Day 22 - Wanting Pizza and Big Mind
I want pizza.
I want tequila.
I want a Manhattan.
I want a burger.
I want granola.
I want crackers.
I want Bullet Proof coffee. Two of them.
Today, when I went for acupuncture to address my right eye that tires more easily than my left eye, the acupuncturist placed a needle by my temple in the large intestine meridian. In Traditional Chinese Medicine, the belief is that the health of the large intestine affects the eyes.
I refuse to be brought down by cravings. Just because I want something, part of my brain thinks that wanting means I’m supposed to have it. Part of my brain thinks life is supposed to be easy and I’m supposed to have everything handed to me on a silver platter.
What am I, 3? My stomach, for the first time in a long, long time, doesn’t hurt. I don’t even notice it because it’s humming along, doing its thing. This means I’m humming along, doing my thing because my guts aren’t telling my brain that something is wrong, and my brain doesn’t have to dump a bunch of stress hormones into my system in response. I get to just toddle around and do what I want, focus on what I want, cheerfully.
I am so sick of cravings. Of wanting things just because I see them plastered in ads or hear them sung about on the radio or am so used to having them in my life I think they must be good.
This is what I want: Time. Freedom. Love. Connection. Creativity. Adventure.
Not a pizza.
Do you hear me, Small Mind? I’m talking to you. Knock it off. There’s a new boss in town, and it ain’t you.
It’s Big Mind.
Do you know about Big Mind? I learned about it from the yoga teacher Erich Schiffman during a workshop I took with him once.
“Yoga is not a PE class. You’re teaching students how to start feeling free, spontaneous, and intuitive,” says Schiffmann, who draws from the teachings of his past mentors, while putting energy and self-guidance above all. “It’s not about doing an asana the way a teacher wants you to—it’s about trusting yourself enough to do that which feels most right to you.”
It may not be a conventional way to teach yoga, but, as Schiffmann points out, the path to yoga doesn’t conform to convention. He wants students to realize it entails truth, joy, consciousness, union, and awareness. And his lectures steer the way.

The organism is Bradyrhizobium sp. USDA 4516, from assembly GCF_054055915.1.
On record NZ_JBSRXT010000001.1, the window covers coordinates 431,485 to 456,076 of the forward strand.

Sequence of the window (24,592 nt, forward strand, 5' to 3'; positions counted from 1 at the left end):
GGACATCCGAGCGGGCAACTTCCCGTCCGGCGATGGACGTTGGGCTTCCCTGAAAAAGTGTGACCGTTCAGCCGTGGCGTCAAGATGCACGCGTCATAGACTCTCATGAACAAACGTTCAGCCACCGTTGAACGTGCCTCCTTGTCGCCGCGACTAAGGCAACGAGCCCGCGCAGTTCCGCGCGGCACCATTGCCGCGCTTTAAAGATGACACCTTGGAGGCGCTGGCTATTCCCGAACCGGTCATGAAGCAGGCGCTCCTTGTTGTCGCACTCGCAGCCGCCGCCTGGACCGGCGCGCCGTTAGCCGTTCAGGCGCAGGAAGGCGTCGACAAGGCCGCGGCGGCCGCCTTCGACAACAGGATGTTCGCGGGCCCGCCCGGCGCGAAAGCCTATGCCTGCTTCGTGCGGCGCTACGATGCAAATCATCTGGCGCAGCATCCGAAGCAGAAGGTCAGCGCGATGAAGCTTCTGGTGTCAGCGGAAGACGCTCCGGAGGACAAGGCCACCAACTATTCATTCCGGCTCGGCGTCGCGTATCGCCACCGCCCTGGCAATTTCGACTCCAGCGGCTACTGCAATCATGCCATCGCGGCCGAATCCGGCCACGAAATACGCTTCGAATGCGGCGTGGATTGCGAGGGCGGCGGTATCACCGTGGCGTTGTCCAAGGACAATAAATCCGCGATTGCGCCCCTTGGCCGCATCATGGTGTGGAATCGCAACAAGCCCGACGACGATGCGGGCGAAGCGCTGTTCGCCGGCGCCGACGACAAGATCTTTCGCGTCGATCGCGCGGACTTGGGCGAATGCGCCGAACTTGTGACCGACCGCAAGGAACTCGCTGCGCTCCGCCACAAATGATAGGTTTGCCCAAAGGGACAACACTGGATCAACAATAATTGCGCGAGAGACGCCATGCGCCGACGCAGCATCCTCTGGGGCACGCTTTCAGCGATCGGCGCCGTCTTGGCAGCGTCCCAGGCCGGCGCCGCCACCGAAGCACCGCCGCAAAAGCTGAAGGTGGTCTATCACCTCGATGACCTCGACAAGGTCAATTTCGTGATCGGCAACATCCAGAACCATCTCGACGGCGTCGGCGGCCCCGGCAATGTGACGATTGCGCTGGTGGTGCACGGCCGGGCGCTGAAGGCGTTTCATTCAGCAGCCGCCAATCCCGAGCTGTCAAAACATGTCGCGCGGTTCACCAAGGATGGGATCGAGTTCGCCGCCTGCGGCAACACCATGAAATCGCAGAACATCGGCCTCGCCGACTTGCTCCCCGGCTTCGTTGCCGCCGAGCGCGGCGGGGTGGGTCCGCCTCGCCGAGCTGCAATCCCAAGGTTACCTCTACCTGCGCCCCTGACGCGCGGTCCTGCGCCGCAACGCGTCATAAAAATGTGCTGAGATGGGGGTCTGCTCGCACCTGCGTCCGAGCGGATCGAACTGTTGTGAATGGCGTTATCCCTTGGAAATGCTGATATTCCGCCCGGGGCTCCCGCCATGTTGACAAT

“I talk about yoga as getting ‘online,’” says Schiffmann, “using your mind to get wirelessly connected. When you do this, you will experience the fact that Big Mind is your mind, the Supreme Consciousness is your consciousness.” (https://yogainternational.com/article/view/erich-schiffmann-a-larger-than-life-teacher)
The part of my mind that wants the pizza is not me tapping into Supreme Consciousness and working from a place of greater understanding and wisdom. It's not the part that understands the connection between my guts to my eyes. The part of my mind that wants the pizza is Small Mind, it’s the me me me mind, the mind that thinks there’s not enough to go around, the part that worries, that doesn’t see we’re part of a whole and that everything will be okay.
One way to practice Big Mind is to invite it to make small decisions. Does it want an apple or an orange? Does it want to wear the black shirt or the blue shirt.
It’s a strange feeling, trying to discern what part of your mind is choosing for you, but you start to get the hang of it because your body/mind wants you to hear Big Mind; body/mind tries to get you to listen by sending pain signals when you don’t. Your stomach hurts. Your head aches. Your whole self feels slightly off.
Big Mind has your best interest at heart in conjunction with the best interest of the universe. It understands the two can't be separated. This means you are boundless.
When I go walking and come to a split in the path, I ask Big Mind where it wants to go. This means I pay close attention to my body/mind and I really listen. How do I know if I got it right? I don’t, really. It’s just a practice. But I like it. I like trying to listen to figure out what Big Mind wants me to do. It feels respectful to both my personal self and to the universe as a whole. I’m tapping into a power bigger than I am.
That’s got to be good.
See you tomorrow.